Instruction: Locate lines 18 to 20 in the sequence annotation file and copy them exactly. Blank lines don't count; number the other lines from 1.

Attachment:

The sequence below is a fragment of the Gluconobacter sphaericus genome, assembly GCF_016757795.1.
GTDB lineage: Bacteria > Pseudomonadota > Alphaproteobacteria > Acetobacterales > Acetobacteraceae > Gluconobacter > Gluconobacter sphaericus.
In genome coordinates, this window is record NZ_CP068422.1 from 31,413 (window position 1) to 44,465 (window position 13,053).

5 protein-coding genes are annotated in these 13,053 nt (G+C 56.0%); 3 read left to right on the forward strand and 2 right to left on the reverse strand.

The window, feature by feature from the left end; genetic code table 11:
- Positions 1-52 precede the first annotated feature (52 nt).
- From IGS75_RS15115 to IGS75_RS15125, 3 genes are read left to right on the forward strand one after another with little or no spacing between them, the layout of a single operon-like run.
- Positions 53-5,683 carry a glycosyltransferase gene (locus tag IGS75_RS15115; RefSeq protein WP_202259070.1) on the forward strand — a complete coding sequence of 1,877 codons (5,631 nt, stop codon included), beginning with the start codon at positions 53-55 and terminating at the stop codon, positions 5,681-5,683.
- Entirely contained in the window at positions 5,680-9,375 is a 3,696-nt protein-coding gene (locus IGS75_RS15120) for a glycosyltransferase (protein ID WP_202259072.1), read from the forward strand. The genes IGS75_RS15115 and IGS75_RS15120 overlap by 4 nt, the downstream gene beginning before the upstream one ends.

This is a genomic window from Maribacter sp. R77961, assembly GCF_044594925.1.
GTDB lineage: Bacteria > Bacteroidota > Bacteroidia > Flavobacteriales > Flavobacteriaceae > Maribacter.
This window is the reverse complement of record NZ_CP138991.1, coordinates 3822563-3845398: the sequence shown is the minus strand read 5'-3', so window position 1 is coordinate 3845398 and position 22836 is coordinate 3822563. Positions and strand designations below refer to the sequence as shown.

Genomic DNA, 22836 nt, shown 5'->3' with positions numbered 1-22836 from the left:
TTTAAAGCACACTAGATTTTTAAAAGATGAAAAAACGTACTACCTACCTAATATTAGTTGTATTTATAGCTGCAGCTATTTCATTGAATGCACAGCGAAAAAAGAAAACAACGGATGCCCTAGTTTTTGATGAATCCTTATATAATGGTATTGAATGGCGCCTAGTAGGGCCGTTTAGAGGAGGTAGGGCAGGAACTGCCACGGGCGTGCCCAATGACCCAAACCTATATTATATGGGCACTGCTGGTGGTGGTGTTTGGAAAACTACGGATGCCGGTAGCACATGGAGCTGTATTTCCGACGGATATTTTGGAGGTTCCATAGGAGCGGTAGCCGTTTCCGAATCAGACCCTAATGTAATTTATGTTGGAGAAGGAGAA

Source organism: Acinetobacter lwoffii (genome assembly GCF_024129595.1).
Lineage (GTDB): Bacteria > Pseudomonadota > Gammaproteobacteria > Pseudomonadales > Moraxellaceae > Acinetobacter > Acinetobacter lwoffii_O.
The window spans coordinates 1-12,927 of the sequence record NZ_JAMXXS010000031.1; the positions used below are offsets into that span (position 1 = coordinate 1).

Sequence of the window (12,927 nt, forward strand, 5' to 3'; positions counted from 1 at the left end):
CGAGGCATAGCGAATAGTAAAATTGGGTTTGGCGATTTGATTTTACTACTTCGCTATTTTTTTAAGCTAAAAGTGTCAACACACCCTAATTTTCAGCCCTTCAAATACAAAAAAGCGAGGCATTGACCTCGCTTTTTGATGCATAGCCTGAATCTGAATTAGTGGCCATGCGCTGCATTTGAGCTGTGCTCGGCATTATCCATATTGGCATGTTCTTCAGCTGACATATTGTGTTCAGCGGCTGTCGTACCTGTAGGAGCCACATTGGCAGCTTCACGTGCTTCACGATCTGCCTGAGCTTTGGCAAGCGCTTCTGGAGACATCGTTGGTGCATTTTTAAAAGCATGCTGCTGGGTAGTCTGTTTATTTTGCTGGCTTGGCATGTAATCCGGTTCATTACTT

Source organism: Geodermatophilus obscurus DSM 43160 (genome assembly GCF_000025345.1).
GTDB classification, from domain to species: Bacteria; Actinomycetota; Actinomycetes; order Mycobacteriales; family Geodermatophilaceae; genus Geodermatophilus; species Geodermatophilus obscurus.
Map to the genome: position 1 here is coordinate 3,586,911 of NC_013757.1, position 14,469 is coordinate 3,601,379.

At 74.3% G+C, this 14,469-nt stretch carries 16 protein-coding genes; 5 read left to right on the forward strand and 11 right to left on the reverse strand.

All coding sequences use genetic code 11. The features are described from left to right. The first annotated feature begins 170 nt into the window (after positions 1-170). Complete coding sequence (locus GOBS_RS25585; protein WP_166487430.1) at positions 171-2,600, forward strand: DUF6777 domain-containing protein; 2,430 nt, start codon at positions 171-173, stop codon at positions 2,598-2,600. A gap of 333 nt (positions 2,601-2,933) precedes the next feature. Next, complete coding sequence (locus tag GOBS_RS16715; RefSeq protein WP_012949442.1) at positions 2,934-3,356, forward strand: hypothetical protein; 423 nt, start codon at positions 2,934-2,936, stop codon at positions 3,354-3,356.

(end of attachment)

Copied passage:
Sequence of the window (12,927 nt, forward strand, 5' to 3'; positions counted from 1 at the left end):
CGAGGCATAGCGAATAGTAAAATTGGGTTTGGCGATTTGATTTTACTACTTCGCTATTTTTTTAAGCTAAAAGTGTCAACACACCCTAATTTTCAGCCCTTCAAATACAAAAAAGCGAGGCATTGACCTCGCTTTTTGATGCATAGCCTGAATCTGAATTAGTGGCCATGCGCTGCATTTGAGCTGTGCTCGGCATTATCCATATTGGCATGTTCTTCAGCTGACATATTGTGTTCAGCGGCTGTCGTACCTGTAGGAGCCACATTGGCAGCTTCACGTGCTTCACGATCTGCCTGAGCTTTGGCAAGCGCTTCTGGAGACATCGTTGGTGCATTTTTAAAAGCATGCTGCTGGGTAGTCTGTTTATTTTGCTGGCTTGGCATGTAATCCGGTTCATTACTT

Source organism: Geodermatophilus obscurus DSM 43160 (genome assembly GCF_000025345.1).